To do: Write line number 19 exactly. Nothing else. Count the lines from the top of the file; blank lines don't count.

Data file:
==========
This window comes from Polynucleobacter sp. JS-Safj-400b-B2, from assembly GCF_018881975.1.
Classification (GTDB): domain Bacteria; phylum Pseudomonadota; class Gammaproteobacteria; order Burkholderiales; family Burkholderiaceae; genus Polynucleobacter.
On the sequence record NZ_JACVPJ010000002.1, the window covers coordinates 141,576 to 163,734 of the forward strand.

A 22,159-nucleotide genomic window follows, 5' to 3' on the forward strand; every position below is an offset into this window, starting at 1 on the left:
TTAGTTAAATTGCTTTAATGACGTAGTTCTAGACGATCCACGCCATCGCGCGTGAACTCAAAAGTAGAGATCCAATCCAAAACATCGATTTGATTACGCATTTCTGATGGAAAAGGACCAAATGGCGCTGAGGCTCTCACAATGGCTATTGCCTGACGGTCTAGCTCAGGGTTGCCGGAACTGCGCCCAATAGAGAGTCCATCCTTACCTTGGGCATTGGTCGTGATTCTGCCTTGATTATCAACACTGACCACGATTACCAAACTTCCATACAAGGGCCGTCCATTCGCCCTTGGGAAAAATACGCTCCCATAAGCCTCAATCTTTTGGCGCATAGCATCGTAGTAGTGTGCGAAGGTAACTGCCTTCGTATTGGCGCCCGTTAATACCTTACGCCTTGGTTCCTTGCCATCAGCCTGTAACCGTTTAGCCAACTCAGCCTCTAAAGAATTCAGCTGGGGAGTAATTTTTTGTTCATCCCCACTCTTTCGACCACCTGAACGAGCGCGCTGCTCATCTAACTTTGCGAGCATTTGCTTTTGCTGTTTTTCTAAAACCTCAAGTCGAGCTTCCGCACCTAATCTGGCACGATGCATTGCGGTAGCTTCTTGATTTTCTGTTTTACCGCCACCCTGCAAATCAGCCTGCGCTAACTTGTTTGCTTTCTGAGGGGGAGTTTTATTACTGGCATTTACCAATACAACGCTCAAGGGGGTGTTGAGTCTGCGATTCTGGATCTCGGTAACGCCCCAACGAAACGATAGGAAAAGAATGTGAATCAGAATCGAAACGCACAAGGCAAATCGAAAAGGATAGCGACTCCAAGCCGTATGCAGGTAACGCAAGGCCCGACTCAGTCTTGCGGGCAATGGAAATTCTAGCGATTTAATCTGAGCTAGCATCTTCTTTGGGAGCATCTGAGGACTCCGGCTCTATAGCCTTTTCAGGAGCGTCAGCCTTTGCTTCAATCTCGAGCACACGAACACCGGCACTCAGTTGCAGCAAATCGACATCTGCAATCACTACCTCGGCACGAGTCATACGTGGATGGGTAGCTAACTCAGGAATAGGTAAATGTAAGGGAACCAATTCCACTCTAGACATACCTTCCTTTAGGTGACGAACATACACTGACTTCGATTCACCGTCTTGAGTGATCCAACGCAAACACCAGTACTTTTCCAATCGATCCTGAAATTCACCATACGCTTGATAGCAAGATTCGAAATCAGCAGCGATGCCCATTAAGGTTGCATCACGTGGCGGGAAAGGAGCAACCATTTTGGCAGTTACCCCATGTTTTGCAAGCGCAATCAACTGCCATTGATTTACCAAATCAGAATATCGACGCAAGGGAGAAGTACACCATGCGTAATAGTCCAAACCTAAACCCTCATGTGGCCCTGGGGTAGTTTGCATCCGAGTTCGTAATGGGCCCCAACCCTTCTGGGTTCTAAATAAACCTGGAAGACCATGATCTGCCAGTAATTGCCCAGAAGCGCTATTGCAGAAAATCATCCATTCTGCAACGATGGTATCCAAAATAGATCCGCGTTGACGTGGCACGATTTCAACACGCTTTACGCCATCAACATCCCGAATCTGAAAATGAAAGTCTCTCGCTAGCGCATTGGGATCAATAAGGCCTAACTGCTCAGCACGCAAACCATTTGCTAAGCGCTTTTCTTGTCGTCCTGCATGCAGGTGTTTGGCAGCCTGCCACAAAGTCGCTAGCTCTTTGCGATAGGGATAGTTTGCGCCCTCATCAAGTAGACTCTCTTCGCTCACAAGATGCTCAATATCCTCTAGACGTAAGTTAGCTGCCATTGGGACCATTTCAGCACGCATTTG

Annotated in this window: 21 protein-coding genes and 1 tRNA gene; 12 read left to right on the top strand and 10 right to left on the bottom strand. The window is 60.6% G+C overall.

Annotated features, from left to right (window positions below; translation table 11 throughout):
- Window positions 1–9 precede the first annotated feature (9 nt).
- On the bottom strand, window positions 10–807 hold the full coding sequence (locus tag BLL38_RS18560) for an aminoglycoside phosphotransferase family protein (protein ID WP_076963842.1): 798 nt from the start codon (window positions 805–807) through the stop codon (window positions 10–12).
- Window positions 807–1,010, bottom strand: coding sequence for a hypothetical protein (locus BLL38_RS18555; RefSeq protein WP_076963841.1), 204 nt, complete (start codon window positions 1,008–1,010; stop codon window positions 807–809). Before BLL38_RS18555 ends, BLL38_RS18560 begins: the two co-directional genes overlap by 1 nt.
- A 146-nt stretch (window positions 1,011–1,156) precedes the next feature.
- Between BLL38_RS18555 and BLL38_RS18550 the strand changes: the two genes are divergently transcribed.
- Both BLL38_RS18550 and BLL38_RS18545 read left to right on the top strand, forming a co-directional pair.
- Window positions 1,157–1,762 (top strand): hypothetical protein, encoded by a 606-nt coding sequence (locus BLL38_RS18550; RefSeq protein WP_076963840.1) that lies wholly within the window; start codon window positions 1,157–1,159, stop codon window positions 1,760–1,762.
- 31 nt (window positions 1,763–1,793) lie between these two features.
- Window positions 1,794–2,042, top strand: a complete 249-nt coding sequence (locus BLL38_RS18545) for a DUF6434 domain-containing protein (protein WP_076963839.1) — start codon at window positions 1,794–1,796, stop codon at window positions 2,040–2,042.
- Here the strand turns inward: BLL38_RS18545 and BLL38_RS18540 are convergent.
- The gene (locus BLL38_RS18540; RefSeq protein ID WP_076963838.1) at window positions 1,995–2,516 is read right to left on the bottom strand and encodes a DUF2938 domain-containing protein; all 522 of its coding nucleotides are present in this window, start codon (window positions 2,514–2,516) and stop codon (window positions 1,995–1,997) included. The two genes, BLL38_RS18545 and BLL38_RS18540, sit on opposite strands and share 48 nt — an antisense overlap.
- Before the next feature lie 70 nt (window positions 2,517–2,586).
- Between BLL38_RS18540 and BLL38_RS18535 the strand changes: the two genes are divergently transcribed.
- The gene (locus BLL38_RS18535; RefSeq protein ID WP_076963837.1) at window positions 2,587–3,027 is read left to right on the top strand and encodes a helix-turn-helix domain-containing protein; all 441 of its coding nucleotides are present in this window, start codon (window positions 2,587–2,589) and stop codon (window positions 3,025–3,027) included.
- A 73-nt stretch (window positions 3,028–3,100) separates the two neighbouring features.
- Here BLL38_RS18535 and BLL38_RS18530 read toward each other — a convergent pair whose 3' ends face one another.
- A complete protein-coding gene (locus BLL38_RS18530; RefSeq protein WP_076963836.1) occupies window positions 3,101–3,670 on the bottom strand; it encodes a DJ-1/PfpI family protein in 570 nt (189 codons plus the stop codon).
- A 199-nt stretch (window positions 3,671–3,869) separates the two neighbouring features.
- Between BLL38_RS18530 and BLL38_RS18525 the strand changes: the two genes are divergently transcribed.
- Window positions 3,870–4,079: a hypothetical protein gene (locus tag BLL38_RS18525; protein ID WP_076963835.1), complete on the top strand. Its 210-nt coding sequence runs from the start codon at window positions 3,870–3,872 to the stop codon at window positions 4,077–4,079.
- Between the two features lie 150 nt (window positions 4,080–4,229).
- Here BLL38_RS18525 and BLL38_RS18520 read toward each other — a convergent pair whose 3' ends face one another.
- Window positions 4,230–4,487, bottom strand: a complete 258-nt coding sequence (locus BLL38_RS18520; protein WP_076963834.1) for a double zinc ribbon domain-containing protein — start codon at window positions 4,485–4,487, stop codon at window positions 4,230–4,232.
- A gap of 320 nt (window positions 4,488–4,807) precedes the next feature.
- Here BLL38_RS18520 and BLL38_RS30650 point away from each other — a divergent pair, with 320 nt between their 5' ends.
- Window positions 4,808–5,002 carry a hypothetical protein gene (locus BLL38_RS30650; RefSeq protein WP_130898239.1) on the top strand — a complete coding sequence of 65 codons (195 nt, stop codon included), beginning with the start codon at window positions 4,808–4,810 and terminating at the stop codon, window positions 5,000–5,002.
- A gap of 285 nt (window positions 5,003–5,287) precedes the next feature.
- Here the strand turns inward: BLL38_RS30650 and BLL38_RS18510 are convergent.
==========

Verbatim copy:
- Before the next feature lie 70 nt (window positions 2,517–2,586).